Education sector analysis (ESA) is the first step in sector planning, and consists in conducting an in-depth and holistic diagnosis of recent trends and of the current status of the education system, to identify progress achieved and outstanding challenges.
To plan for improved learning outcomes, some key questions that such a diagnosis must cover are:
- What are students learning?
- Does their learning respond to their parents’, community’s, and country’s needs and aspirations?
- How well are resources turned into results?
- What are the main factors influencing learning?
- Which aspects of the system must improve?
Focusing on learning in the education sector analysis
IIEP’s Pôle de Dakar, in collaboration with other partners, has published comprehensive Education sector analysis methodological guidelines (IIEP-UNESCO et al., 2014). ESAs routinely include a chapter on learning quality, that will hinge on an assessment of learning achievements, but may also cover an analysis of associated factors, school-level performance, and teacher management, among others. A sector diagnosis will also consider learning relevance, appraising the external efficiency of education systems. This will provide information on learning through a review of learners’ employability, the return on investment in different levels of schooling, and the net social effects of education.
Having obtained information on these different aspects of learning relevance and quality, it is also important to strategically analyse the sector’s performance according to its major objectives or goals. Education system objectives may include: supporting sustainable development, ensuring the population has the basic level of skills and knowledge necessary for pursuing independent lifelong learning, developing a workforce with the skills and knowledge necessary to contribute to economic development, cultivating artistic and scientific talent for innovation, redressing social and economic inequities, or developing active citizens, among others.
Each of these objectives implies that specific kinds of learning must occur during the educational process. Ideally, an ESA should be able to determine whether the required learning is occurring, and analyse the inputs, processes, and contextual factors that impact it.
A sector analysis must therefore include sufficient information to evaluate both learning outcomes, and the diverse range of conditions that make learning possible. Where available data on learning achievements are felt to be weak, joining an international learning assessment programme such as PASEC or SACMEQ may be worth considering for the medium-term. However, as research into the determinants of quality learning outcomes has not yet led to consensus, it may be helpful to adopt an alternate approach, to understand what factors are counter-productive to learning.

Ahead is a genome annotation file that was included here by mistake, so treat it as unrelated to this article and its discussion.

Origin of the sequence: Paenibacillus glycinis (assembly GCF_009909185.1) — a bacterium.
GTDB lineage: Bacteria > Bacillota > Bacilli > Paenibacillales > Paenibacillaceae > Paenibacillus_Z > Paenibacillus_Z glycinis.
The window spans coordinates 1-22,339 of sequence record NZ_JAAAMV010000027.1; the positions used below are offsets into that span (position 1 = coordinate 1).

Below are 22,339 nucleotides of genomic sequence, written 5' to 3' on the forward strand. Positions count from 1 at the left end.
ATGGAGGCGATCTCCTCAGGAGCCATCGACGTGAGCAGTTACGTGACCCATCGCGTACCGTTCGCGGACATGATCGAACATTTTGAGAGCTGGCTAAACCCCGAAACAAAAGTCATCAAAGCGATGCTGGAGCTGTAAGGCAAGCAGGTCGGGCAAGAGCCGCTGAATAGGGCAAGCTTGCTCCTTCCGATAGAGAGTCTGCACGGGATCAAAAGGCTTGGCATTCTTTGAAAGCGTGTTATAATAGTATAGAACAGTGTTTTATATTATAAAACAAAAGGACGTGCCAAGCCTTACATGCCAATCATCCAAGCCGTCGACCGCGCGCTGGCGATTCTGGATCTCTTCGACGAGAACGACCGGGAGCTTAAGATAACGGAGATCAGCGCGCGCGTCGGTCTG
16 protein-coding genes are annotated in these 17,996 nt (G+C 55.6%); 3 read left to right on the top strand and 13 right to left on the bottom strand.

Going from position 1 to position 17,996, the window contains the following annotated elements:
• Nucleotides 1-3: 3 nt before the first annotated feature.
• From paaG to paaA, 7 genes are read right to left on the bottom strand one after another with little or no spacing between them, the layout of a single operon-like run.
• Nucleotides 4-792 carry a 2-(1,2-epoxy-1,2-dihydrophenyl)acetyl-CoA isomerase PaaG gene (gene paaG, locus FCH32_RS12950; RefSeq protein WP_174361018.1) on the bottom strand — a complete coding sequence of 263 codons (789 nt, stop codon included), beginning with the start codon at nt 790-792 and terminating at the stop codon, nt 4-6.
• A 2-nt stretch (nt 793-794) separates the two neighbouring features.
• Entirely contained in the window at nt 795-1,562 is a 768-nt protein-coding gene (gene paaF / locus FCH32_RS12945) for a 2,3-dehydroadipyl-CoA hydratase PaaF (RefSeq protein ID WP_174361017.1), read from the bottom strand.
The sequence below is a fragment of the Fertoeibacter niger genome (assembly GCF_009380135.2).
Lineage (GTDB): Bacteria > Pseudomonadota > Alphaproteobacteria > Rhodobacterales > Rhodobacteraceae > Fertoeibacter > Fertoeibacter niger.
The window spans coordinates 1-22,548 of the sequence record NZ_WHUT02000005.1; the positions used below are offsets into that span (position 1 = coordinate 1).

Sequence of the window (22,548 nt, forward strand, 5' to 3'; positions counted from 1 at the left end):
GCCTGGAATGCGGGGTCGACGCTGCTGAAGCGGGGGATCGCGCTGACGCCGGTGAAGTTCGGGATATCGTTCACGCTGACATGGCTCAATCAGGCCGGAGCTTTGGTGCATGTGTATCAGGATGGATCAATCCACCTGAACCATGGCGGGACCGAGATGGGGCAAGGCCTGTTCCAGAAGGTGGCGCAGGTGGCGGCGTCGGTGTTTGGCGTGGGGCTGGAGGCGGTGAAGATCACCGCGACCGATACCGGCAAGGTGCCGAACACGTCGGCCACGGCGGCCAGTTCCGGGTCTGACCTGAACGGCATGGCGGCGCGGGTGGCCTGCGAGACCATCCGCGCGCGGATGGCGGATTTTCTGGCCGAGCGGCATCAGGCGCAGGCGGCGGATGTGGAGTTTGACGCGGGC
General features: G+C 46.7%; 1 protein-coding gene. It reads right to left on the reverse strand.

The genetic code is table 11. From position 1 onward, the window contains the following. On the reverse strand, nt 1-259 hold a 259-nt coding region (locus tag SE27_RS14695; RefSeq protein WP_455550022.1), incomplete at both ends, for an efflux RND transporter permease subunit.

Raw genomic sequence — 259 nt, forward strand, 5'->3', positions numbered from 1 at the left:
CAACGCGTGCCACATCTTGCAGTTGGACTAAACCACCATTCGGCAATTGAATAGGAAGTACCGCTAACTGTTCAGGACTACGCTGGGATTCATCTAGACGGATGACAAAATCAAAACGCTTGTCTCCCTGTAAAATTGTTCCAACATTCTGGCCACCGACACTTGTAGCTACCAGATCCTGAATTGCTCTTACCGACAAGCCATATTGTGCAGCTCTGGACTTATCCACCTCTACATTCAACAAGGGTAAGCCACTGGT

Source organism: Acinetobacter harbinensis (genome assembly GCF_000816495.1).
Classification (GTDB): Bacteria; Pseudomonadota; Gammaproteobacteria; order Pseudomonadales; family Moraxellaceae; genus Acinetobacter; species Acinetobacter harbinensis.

Identifying key obstacles to learning
The first stage in identifying key obstacles to learning is to gather relevant information from a wide variety of sources. Data sources can include: school census, monitoring and evaluation data, examination results, international learning assessments, household surveys, impact studies, stakeholder interviews, and qualitative studies, among others. Average national learning statistics should be disaggregated and analysed to identify demographic and school characteristics that are linked with poor learning outcomes (by correlation or regression, even if causation is not clear).
- Regressions between resource inputs and learning outcomes, to pinpoint key factors
- Institutional analysis, to appraise accountability, management and inspection mechanisms
- Indicator computations, to determine equity and consistency in resource deployment
- Surveys of teacher satisfaction and teaching time, for a qualitative appraisal of this key input
IIEP-UNESCO (International Institute for Educational Planning) et al. 2014. Education sector analysis methodological guidelines: Volume 1. Dakar: IIEP.
IIEP-UNESCO (International Institute for Educational Planning) et al. 2014. Education sector analysis methodological guidelines: Volume 2. Dakar: IIEP.